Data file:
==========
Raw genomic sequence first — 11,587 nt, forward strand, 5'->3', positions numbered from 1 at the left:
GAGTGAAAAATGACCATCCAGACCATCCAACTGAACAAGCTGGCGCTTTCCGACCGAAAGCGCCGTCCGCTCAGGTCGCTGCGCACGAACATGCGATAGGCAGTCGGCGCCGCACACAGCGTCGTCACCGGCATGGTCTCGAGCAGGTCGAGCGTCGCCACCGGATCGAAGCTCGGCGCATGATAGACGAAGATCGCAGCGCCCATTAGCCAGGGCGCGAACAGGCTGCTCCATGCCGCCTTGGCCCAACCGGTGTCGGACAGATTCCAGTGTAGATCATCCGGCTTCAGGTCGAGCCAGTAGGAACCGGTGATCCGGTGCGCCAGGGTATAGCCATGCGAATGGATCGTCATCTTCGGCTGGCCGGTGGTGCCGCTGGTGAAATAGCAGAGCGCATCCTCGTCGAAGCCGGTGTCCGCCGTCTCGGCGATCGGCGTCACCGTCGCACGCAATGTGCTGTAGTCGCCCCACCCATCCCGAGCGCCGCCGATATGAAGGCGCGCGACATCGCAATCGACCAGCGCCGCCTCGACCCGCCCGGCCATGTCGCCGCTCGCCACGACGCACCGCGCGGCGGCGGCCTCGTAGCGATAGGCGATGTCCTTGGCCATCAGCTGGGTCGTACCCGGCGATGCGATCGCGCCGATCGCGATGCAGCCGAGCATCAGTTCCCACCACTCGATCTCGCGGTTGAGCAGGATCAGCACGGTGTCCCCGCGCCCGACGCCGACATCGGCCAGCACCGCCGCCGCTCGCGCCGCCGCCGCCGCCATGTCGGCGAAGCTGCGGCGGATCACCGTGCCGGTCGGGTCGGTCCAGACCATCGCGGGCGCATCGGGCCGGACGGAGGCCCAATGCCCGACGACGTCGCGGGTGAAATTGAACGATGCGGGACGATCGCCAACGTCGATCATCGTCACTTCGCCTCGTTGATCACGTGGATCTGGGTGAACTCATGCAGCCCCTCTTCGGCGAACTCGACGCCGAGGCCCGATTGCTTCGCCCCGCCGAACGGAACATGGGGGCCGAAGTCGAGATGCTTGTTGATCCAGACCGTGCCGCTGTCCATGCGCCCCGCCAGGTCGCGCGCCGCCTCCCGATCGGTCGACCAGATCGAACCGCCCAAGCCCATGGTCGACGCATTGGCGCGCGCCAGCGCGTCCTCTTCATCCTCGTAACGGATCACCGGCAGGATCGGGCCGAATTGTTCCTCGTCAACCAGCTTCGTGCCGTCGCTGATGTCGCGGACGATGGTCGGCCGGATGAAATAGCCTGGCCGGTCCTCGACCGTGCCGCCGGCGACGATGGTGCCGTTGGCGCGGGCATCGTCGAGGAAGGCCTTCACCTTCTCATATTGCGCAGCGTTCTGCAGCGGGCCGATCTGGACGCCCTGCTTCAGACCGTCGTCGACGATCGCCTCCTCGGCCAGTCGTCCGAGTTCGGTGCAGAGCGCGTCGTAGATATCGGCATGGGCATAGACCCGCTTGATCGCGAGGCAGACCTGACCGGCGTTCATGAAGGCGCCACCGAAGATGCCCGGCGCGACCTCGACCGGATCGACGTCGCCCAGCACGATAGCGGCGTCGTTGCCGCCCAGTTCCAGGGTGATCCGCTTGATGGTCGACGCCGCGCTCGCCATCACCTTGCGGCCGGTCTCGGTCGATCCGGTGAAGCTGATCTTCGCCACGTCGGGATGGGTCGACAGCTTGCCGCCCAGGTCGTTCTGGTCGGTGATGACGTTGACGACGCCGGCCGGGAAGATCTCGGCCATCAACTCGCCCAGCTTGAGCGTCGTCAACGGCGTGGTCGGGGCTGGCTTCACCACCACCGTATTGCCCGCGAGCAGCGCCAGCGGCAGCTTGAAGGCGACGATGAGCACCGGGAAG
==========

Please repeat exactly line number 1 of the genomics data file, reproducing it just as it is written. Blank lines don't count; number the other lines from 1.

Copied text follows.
Raw genomic sequence first — 11,587 nt, forward strand, 5'->3', positions numbered from 1 at the left: